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Lloyd has been talked about in the class of some other pure athlete types who have been high-level pros early in their career (e.g., Micah Parsons, Jeremiah Owusu-Koramoah), but I would use Isaiah Simmons as a cautionary tale. It’d be more prudent to put Lloyd behind an odd front, with big bodies between the tackles, and allow him to range over the top of the run scheme — a pro linebacker “starter kit,” if you will.

When Utah’s odd fronts or slants didn’t occupy offensive linemen, some of Lloyd’s warts came to the surface. He’s not an unwilling participant in tacking on and dispatching blockers, but he’s still too light in his feet/base to make the most of his long arms, moved off his spot more often than you’d like to see. He’s a lunger/grabber in the open field too, but it causes more low-quality tackles than outright misses. Lloyd will be a productive starter in Year 1, but don’t expect him to blow the door off the hinges.

PFF's 2022 NFL Draft Guide provides analysis, strengths/weaknesses, comparisons, grades and more for all of college football's top prospects. Subscribe today for access…

Nickel Linebackers

Inside Linebacker Inside Linebacker
Player Chad Muma, Wyoming Nakobe Dean, UGA
Defensive Grade 90.3 92.1
Key Stat #1 50 Run Stops 21 Run Stops
Key Stat #2 77.5 Passer Rating Allowed 22% Pass-Rush Win Rate

Nakobe Dean is exactly what I’d expect from a mechanical engineering major with a 4.0 GPA who also plays linebacker — a true mad scientist. By height, Dean will be looking up at many of his peers at this position, but he’s set the bar as high as it gets with his 2021 performance. In a four-down nickel package, inside linebackers have to “make the defense right” by fitting the bubbles (open gaps inside the tackles), pushing into coverage against flaring backs and releasing tight ends and affecting the quarterback as a blitzer. Dean checks almost every box, with the acceleration/deceleration skills needed to go play in space and the explosiveness to beat offensive linemen on blitzes.

At Georgia, Kirby Smart’s commitment to using him on blitzes helped Dean overcome some size disadvantages, getting him to the line of scrimmage with a sprinting start. Roquan Smith, another former Bulldog, needed about a season and a half to acclimate himself to playing linebacker at the NFL level without the height and bulk you see from a prototypical prospect, and I’d imagine a similar track for Dean. Once he’s comfortable sifting through traffic at NFL speed, I expect him to fly around the field just as he did in Athens.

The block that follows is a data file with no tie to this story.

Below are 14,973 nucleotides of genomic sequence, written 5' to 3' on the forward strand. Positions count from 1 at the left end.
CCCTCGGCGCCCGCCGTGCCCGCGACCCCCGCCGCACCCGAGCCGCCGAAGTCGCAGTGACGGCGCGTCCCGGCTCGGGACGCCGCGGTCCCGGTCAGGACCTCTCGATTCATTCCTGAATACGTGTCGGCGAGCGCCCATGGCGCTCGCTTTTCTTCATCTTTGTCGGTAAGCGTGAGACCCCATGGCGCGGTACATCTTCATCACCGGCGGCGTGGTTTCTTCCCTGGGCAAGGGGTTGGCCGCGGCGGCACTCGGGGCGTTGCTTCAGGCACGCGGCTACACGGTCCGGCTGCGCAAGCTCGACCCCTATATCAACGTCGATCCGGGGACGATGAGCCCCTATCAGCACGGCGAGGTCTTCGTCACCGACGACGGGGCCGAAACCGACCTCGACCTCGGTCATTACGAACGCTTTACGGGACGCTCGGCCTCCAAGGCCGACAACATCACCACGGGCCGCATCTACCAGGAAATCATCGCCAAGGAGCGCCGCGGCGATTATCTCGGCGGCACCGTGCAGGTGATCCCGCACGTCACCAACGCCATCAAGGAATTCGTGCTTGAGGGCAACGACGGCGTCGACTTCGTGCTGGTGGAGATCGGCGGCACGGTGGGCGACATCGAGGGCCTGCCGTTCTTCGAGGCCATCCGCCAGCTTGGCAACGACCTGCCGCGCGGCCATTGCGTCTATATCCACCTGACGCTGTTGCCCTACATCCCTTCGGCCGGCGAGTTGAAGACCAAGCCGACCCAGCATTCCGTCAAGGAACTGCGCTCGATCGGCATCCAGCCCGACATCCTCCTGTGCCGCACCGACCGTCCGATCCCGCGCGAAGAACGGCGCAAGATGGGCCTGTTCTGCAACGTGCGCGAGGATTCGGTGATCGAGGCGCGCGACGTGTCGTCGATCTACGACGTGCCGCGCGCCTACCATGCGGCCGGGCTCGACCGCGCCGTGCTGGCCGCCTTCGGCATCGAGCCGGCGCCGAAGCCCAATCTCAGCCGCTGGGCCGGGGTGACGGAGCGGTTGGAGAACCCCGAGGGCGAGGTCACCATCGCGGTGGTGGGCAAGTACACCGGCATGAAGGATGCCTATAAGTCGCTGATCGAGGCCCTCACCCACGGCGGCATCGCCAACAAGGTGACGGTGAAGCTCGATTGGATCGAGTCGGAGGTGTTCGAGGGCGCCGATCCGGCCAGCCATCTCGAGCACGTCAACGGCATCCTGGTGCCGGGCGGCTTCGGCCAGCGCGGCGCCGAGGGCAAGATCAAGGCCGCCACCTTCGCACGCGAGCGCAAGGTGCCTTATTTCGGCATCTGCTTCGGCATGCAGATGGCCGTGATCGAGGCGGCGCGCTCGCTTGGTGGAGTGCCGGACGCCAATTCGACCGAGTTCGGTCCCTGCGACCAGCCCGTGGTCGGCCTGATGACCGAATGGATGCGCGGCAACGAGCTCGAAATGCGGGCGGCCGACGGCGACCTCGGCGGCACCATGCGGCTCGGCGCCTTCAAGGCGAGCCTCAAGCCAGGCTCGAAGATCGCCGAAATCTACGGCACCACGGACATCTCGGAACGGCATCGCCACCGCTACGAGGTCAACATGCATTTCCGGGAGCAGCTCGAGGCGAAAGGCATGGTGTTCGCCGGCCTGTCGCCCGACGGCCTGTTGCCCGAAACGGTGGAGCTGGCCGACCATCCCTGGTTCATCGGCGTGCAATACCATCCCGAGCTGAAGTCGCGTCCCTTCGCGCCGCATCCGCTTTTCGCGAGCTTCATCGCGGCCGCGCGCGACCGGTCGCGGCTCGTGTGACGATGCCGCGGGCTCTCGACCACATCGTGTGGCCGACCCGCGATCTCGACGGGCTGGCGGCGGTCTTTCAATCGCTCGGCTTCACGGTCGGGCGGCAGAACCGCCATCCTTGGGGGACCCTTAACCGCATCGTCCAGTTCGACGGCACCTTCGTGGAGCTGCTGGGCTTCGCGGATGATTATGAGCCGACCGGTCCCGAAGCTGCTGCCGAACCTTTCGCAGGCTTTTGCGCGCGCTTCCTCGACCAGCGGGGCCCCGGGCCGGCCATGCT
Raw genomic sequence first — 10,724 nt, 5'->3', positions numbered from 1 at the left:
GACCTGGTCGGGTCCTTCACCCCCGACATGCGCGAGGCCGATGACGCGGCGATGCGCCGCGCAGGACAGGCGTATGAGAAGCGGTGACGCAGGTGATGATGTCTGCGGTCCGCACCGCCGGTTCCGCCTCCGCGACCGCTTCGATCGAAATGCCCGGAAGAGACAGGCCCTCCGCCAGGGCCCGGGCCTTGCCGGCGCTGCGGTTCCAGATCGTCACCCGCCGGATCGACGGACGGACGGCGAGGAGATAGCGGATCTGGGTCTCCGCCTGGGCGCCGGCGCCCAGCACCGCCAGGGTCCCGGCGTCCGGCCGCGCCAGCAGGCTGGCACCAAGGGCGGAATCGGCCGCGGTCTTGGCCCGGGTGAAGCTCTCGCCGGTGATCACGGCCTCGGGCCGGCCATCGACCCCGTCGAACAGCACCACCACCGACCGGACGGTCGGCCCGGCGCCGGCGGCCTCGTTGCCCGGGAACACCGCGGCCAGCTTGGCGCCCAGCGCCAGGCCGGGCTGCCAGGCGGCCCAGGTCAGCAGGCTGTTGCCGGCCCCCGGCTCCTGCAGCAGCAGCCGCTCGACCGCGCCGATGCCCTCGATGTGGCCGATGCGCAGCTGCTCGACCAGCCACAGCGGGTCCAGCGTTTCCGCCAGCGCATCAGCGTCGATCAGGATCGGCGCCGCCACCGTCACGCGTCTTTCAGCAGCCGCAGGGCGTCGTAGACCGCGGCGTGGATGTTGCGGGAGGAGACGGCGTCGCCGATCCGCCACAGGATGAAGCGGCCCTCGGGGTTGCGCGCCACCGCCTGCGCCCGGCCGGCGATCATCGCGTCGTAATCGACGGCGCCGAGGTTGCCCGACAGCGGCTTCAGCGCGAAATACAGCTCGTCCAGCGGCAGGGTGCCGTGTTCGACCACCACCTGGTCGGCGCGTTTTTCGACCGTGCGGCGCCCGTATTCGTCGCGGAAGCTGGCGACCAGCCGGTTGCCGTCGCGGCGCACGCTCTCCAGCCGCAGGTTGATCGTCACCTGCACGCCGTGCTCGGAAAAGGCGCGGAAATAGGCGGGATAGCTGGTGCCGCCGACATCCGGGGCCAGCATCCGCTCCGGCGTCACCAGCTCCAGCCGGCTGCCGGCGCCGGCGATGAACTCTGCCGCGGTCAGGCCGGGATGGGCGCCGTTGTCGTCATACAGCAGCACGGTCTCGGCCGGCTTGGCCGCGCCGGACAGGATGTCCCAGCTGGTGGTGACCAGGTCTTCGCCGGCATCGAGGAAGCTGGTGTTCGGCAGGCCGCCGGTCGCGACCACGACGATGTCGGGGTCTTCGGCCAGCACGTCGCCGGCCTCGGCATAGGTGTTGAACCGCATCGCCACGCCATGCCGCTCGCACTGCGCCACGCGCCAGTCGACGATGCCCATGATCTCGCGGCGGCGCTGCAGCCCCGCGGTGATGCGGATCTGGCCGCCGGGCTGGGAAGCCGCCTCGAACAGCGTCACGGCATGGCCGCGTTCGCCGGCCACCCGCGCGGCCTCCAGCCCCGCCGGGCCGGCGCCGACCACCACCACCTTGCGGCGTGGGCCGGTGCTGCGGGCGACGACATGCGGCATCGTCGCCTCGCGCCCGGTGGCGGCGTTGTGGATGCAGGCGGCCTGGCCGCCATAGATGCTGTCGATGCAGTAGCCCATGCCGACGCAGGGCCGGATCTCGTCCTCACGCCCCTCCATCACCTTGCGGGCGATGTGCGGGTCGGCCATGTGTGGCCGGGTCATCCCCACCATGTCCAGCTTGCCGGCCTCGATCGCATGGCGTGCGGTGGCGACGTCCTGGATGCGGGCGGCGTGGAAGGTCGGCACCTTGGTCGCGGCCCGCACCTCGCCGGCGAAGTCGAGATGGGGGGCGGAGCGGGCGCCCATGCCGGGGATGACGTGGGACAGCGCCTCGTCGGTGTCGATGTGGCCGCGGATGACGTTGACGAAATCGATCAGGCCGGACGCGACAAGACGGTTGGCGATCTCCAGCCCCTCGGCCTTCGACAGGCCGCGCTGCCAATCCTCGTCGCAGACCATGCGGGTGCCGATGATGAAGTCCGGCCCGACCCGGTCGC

2022 NFL Draft position rankings:
Top 10 players at every position

QB | RB | WR | TE | iOL | OT | DI | EDGE | LB | CB | S

Today, I’m planting my flag on Chad Muma Hill as the best linebacker in the 2022 class, and it shouldn’t take much Wyoming film to get others on board with me. Of the four linebackers featured in this installment, Muma is the most productive (while playing at the lowest profile school), and he has a more complete skill set walking in the door than any of his competition at the position. As someone with a foot still planted in the coaching world, it’s difficult not to project any play style preferences onto my evaluations of players, but Muma is exactly what you’d hope to get out of a draft-eligible linebacker.

Tracking the football, Muma plays with excellent pace and matches the tempo of the ball carrier, and he has the requisite pop in his pads to square up and make clean tackles. As a run fitter between the tackles, his most impressive trait is his “trigger” — exploding downhill off his keys and rarely taking on blocks poorly. There’s an innate art in understanding which blocks should be slipped and which should be struck, which angles call for a shoulder/forearm and which require hands, and Muma has that ability to set himself up for success on the way to the ball.

In coverage, no box defender is holding a torch to the Wyoming product. He matches backs/tight ends and melts into passing windows at the proper depth and speed in zone concepts. Whether he’s the Mike linebacker or out in space, Muma has the combination of physicality and burst to be a plus starter in the NFL right away — and the best chance to broach the territory of the new era of star linebackers.

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Building a defensive package with the top 2022 NFL Draft prospects: Defensive Line